A respite before northerlies and rain return

March 30, 2017

The fog may have lifted and the heavy rain eased, but moist northerlies are poised to return by early next week after a ridge of high pressure brings a period of settled weather to our shores.

On Wednesday, heavy rain washed out the final day of the cricket test in Hamilton and caused localised flash flooding in parts of Auckland. Further south, fog delayed flights in and out of Wellington, affecting thousands of travellers. MetService Meteorologist Peter Little commented, “An area of low pressure responsible for the heavy rain also pushed moist air down the east coast of the North Island, which turned to fog as it moved over the relatively cooler seas around Wellington.”

As the low moves away to the east it is replaced by a ridge of high pressure, which ensures that most places have a sunny end to the week. “However, the air over the country remains humid, meaning further muggy nights in the north, and areas of low cloud and fog morning and night,” added Little.

As we head into the final weekend of daylight saving there is a mixture of fine and wet weather on the horizon. A front from the South Tasman Sea approaches the South Island on Saturday, bringing rain to Fiordland and South Westland. As the front moves up the South Island on Sunday the rain spreads further north, and scattered falls are expected east of the Alps.

For the North Island, aside from some morning cloud in northern and western areas, predominantly fine weather is forecast on Saturday. This will please those competing in the IronMaori multi-sport event in Auckland, along with their supporters. The weather remains fine in the east of the North Island on Sunday, but increasing moisture elsewhere brings mostly cloudy skies with patchy rain or drizzle.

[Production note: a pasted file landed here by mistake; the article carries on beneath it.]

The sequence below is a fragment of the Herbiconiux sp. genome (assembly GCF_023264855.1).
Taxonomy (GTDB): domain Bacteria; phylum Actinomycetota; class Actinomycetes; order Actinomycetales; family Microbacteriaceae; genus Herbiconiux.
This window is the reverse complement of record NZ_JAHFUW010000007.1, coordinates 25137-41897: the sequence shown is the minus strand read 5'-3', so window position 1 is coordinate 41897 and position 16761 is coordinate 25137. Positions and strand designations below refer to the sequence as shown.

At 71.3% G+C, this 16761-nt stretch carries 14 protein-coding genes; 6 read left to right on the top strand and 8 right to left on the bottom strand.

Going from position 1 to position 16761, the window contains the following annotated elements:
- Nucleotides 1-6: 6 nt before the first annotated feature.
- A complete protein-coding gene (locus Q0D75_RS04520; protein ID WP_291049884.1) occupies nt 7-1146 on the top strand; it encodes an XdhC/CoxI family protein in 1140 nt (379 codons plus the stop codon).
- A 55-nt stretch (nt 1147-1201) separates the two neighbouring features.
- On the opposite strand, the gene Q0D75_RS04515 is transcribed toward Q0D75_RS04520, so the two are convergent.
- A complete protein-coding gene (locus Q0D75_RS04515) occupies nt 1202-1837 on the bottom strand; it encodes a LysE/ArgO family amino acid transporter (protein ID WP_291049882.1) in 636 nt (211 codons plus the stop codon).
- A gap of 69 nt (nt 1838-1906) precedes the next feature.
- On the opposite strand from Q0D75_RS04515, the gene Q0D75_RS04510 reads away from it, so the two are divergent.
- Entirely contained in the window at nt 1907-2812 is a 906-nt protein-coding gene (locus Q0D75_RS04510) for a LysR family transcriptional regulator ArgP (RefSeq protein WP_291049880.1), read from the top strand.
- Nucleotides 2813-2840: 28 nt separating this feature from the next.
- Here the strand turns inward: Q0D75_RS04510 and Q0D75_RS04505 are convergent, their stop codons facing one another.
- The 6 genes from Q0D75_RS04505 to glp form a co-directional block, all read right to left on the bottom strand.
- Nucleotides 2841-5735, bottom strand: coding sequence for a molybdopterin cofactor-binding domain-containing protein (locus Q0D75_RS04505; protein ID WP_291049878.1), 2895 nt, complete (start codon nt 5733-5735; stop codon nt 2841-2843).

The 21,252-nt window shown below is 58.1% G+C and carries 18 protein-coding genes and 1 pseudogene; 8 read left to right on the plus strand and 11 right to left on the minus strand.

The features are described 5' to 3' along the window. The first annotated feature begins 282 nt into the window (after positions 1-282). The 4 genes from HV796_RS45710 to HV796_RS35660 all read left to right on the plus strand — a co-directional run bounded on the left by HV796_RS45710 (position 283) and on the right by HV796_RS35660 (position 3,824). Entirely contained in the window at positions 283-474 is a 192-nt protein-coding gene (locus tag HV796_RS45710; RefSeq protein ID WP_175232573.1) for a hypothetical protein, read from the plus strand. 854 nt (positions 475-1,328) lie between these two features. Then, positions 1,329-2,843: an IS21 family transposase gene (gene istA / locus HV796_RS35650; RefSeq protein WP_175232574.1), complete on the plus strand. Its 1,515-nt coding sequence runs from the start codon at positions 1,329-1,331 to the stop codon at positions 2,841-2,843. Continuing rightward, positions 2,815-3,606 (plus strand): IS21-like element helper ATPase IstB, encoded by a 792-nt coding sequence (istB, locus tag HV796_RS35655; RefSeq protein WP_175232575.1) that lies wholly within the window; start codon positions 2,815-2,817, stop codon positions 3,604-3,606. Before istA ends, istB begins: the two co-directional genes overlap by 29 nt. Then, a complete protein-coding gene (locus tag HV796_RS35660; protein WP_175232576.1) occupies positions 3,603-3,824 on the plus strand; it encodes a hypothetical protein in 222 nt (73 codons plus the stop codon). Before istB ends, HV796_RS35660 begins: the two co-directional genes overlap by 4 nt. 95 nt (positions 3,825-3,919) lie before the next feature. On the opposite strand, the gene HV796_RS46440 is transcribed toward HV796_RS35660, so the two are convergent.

Forecast mean sea level pressure and fronts from Weatherscape 

Early next week, tropical moisture associated with former Cyclone Debbie is expected to be drawn down over northern and central New Zealand. Little went on to say, “Although Debbie is no longer a Tropical Cyclone, and is not expected to cross the Tasman, warm and moist tropical air will likely spread onto New Zealand ahead of a frontal system early next week. This injection of extra moisture will increase the potential for heavy rain and localised downpours over parts of central and northern New Zealand, which are still sodden from recent heavy rain. People in these areas are advised to keep up to date with forecasts, and view the Severe Weather Outlook which can be found on our warnings home page http://www.metservice.com/warnings/home.”

Official Severe Weather Watches and Warnings are reviewed and re-issued by MetService at least every twelve hours, and more often if necessary. To get the most up to date information on severe weather around the country, or any other forecasts, see metservice.com or on mobile devices at m.metservice.com. You can also follow our updates on MetService TV, at MetService New Zealand on Facebook@metservice  and @MetServiceWARN on Twitter and at blog.metservice.com

MetService issues Warnings, Watches and Outlooks for severe weather over New Zealand.

Warnings are about taking action when severe weather is imminent or is occurring. They are issued only when required.
Recommendation: ACT 

Watches are about being alert when severe weather is possible, but not sufficiently imminent or certain for a Warning to be issued. They are issued only when required.
Recommendation: BE READY 

Outlooks are about looking ahead, providing advance information on possible future Watches and/or Warnings. They are issued routinely once or twice a day.
Recommendation: PLAN 

Advertisements
%d bloggers like this: